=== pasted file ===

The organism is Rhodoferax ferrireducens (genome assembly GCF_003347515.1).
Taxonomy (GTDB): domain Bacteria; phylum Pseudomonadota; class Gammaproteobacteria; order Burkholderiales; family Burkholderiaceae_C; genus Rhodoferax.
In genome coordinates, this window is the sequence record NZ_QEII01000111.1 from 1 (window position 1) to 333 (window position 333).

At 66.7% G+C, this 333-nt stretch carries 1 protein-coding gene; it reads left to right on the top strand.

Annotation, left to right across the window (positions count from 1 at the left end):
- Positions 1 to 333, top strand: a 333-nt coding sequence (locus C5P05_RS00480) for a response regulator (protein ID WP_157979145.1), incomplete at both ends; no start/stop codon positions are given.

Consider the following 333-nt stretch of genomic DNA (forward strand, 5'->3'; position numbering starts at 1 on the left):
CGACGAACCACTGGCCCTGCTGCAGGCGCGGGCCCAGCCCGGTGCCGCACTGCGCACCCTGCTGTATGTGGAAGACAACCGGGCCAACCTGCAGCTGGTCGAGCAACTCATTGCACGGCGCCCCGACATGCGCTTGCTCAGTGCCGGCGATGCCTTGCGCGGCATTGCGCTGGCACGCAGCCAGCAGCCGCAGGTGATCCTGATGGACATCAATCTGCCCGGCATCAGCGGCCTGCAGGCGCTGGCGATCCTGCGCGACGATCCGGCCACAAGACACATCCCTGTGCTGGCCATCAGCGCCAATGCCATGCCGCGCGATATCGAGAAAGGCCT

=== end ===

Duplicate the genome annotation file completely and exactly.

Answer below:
The organism is Rhodoferax ferrireducens (genome assembly GCF_003347515.1).
Taxonomy (GTDB): domain Bacteria; phylum Pseudomonadota; class Gammaproteobacteria; order Burkholderiales; family Burkholderiaceae_C; genus Rhodoferax.
In genome coordinates, this window is the sequence record NZ_QEII01000111.1 from 1 (window position 1) to 333 (window position 333).

At 66.7% G+C, this 333-nt stretch carries 1 protein-coding gene; it reads left to right on the top strand.

Annotation, left to right across the window (positions count from 1 at the left end):
- Positions 1 to 333, top strand: a 333-nt coding sequence (locus C5P05_RS00480) for a response regulator (protein ID WP_157979145.1), incomplete at both ends; no start/stop codon positions are given.

Consider the following 333-nt stretch of genomic DNA (forward strand, 5'->3'; position numbering starts at 1 on the left):
CGACGAACCACTGGCCCTGCTGCAGGCGCGGGCCCAGCCCGGTGCCGCACTGCGCACCCTGCTGTATGTGGAAGACAACCGGGCCAACCTGCAGCTGGTCGAGCAACTCATTGCACGGCGCCCCGACATGCGCTTGCTCAGTGCCGGCGATGCCTTGCGCGGCATTGCGCTGGCACGCAGCCAGCAGCCGCAGGTGATCCTGATGGACATCAATCTGCCCGGCATCAGCGGCCTGCAGGCGCTGGCGATCCTGCGCGACGATCCGGCCACAAGACACATCCCTGTGCTGGCCATCAGCGCCAATGCCATGCCGCGCGATATCGAGAAAGGCCT